In our ‘Interface and experience design’ class, we were asked to design an interactive prototype for a large Prysm touchscreen (3840 px X 2160 px ) and we had two weeks to conceptualize, build and evaluate the prototypes. Designing for a large touch screen is very different from previous projects that we did. In this case, the user is expected to stand in front of a screen in a public space where people are talking or walking around. This special user context is actually the key to the project. This project, therefore, has strongly changed our understanding of designing and testing in a real-world context.
Keeping in mind the task of designing interaction that helps library patrons accomplish a goal in the context of the library we did research and came up with the idea of book comparison. To make something meaningful, we had to consider the context and how will the project ultimately be used. The idea was to design an intuitive application that helped students visiting the library to compare and find the book which matches to their interests in a particular area of study or domain. This would solve the problem of the students visiting multiple racks and sections to find out the book which they are exactly looking for.
I knew that the screen size is about 10 times larger than that of the average smartphone and that this significant difference in size has a real impact on user behavior. I observed the following things before jumping into the design.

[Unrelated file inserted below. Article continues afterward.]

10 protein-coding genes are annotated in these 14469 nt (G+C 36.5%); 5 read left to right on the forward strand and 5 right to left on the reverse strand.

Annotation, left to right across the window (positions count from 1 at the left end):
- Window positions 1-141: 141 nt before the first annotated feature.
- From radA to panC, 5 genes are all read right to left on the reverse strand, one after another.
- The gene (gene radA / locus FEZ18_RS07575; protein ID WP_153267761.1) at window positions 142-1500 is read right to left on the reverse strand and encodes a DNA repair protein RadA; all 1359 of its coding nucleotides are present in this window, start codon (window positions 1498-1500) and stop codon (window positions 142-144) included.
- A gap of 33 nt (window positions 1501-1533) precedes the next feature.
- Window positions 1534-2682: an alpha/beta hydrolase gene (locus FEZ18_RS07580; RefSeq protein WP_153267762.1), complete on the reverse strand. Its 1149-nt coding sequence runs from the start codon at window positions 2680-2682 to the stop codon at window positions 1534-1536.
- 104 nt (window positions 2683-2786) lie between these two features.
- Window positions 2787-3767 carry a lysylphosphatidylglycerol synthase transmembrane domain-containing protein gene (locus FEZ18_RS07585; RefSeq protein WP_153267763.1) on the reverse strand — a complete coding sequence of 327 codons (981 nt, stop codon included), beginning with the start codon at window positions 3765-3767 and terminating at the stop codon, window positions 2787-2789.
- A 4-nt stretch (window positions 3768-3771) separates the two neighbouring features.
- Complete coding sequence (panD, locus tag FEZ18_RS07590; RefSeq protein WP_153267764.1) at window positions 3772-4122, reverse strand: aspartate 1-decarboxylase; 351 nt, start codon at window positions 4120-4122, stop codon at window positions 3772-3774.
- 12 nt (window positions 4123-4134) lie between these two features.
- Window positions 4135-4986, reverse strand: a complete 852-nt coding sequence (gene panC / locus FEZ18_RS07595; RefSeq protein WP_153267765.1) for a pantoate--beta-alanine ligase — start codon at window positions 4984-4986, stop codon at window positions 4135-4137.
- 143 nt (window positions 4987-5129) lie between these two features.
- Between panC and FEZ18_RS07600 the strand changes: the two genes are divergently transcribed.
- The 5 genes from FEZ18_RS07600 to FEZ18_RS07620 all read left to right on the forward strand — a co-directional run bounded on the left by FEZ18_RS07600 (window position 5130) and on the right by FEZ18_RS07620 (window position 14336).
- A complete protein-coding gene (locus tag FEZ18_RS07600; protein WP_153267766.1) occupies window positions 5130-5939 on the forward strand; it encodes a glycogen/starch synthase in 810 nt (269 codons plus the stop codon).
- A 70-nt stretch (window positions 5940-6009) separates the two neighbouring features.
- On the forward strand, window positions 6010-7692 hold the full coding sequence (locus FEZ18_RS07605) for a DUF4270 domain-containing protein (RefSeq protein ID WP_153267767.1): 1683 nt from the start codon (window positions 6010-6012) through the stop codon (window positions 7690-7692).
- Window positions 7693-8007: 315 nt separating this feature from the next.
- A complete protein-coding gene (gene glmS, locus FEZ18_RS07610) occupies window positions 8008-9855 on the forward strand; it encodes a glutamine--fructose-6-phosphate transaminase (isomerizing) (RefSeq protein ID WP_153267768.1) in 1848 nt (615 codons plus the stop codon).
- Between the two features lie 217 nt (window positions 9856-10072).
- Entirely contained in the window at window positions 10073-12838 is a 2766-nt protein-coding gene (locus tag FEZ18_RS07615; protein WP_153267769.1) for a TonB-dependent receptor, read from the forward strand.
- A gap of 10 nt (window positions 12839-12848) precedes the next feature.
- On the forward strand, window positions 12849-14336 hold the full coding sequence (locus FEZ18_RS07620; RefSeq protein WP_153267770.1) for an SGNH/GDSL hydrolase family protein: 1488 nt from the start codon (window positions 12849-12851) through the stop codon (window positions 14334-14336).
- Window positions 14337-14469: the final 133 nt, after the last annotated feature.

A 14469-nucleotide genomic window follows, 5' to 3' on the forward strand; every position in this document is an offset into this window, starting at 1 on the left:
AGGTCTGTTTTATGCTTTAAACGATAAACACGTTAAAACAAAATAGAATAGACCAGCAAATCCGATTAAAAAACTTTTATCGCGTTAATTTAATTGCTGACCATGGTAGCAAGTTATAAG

I realized that facing a larger screen size significantly increases the interaction efforts of tapping, typing, and moving between screens. Users are more likely to access the interface at extended arm’s length and must hold their hands in the air, which increases fatigue.
Using smartphones, users can take in the whole screen at one glance. With a large screen, they must move their heads around to see all parts of the interface, which requires more efforts from users
The matter of privacy
With a large touch screen, there is usually enough space for two or three people to interact at the same time. The negative side to screen sharing is that it offers little or no privacy for users of the large, public touchscreen. With big touchscreen design, requiring users to provide sensitive information is problematic.
I followed the double diamond iterative approach, through a loose, lean, process we managed to find calm from chaos and success while confronted with the unknown. Research, interaction modeling, prototyping, contextual user testing, and iterative design all contributed to the success of our first phase.
Based on the root concept and intended users (target audience), we conducted traditional interviews and contextual inquiries. Traditional interviews were used to gather basic information about what problems do library patrons face. Contextual inquiries were conducted to gather activity information in the context of the defined problem. All the answers and data gathered was collated to identify obstacles, patterns and activity preferences of the users. Traditional interview questions that we asked were :